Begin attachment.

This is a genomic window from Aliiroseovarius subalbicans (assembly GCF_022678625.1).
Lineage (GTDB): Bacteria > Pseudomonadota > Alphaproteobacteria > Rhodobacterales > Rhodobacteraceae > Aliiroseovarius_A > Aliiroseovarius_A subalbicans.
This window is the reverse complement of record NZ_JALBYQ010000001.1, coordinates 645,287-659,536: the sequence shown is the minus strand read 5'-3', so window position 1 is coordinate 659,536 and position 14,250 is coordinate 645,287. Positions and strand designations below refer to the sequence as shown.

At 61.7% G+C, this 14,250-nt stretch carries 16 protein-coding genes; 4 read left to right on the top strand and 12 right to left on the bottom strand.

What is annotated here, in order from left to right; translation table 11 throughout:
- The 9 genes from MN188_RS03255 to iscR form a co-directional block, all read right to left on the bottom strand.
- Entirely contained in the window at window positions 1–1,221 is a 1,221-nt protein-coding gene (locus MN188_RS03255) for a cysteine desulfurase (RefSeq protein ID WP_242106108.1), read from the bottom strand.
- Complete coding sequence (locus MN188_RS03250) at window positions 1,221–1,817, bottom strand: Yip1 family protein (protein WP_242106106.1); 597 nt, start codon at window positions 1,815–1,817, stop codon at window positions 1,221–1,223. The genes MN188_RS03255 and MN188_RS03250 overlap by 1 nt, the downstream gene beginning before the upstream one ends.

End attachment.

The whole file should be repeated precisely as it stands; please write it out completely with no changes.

This is a genomic window from Aliiroseovarius subalbicans (assembly GCF_022678625.1).
Lineage (GTDB): Bacteria > Pseudomonadota > Alphaproteobacteria > Rhodobacterales > Rhodobacteraceae > Aliiroseovarius_A > Aliiroseovarius_A subalbicans.
This window is the reverse complement of record NZ_JALBYQ010000001.1, coordinates 645,287-659,536: the sequence shown is the minus strand read 5'-3', so window position 1 is coordinate 659,536 and position 14,250 is coordinate 645,287. Positions and strand designations below refer to the sequence as shown.

At 61.7% G+C, this 14,250-nt stretch carries 16 protein-coding genes; 4 read left to right on the top strand and 12 right to left on the bottom strand.

What is annotated here, in order from left to right; translation table 11 throughout:
- The 9 genes from MN188_RS03255 to iscR form a co-directional block, all read right to left on the bottom strand.
- Entirely contained in the window at window positions 1–1,221 is a 1,221-nt protein-coding gene (locus MN188_RS03255) for a cysteine desulfurase (RefSeq protein ID WP_242106108.1), read from the bottom strand.
- Complete coding sequence (locus MN188_RS03250) at window positions 1,221–1,817, bottom strand: Yip1 family protein (protein WP_242106106.1); 597 nt, start codon at window positions 1,815–1,817, stop codon at window positions 1,221–1,223. The genes MN188_RS03255 and MN188_RS03250 overlap by 1 nt, the downstream gene beginning before the upstream one ends.